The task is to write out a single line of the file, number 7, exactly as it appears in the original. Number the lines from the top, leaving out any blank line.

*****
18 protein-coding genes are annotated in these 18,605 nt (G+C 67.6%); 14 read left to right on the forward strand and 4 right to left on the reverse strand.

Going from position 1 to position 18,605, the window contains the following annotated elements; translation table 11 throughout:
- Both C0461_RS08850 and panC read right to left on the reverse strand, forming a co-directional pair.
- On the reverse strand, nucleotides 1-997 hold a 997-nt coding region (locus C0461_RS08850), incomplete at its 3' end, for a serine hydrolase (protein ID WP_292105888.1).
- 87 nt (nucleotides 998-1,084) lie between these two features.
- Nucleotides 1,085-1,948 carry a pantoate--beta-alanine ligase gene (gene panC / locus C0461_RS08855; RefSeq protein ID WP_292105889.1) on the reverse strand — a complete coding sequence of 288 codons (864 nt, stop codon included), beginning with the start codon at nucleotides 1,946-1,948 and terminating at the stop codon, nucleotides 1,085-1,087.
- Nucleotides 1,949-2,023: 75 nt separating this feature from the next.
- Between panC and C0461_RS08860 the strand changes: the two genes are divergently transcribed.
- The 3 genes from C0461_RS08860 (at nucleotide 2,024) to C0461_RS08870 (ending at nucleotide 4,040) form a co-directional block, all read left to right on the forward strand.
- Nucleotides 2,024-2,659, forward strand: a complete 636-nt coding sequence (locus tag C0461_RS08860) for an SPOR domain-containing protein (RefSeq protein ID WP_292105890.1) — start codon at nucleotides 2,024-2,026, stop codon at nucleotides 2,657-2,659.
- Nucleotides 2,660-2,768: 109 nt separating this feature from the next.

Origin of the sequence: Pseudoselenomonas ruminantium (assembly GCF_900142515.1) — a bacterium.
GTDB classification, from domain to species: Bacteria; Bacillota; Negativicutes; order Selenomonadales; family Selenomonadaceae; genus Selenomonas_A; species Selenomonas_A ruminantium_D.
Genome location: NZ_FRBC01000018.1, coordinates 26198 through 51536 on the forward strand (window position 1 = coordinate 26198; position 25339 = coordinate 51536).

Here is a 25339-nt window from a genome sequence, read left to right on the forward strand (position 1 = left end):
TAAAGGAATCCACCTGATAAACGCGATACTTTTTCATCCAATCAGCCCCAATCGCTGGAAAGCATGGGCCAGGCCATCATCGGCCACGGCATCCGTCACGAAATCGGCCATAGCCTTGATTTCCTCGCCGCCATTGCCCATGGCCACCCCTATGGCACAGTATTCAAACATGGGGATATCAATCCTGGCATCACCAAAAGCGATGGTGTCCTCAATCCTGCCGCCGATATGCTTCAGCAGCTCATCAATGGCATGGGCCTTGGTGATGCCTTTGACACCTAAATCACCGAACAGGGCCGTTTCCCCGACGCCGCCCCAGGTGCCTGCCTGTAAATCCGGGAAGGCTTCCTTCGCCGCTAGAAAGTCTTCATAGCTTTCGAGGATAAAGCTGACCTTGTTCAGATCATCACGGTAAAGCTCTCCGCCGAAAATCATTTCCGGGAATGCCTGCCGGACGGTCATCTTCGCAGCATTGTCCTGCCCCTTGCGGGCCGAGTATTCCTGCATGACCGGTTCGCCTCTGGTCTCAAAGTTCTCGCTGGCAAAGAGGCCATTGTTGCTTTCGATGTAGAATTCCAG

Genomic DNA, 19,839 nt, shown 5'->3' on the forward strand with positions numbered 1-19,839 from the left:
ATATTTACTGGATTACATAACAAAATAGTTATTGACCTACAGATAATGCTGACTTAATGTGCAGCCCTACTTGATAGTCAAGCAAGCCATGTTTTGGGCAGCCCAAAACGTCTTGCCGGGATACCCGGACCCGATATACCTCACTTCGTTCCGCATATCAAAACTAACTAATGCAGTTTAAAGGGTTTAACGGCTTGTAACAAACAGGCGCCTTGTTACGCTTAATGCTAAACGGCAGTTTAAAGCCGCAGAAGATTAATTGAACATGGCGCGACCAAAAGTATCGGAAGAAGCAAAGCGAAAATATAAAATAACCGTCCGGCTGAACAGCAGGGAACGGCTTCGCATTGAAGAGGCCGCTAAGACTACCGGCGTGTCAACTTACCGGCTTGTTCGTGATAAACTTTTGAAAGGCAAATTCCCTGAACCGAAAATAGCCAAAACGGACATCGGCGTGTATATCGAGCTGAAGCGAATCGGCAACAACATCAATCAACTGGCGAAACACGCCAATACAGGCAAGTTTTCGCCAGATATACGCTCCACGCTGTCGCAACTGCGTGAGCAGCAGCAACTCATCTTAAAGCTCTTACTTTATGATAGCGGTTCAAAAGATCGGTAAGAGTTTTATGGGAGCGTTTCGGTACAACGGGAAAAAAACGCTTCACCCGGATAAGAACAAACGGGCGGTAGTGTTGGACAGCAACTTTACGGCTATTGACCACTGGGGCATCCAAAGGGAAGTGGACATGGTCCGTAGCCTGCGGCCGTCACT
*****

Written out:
- Nucleotides 1,949-2,023: 75 nt separating this feature from the next.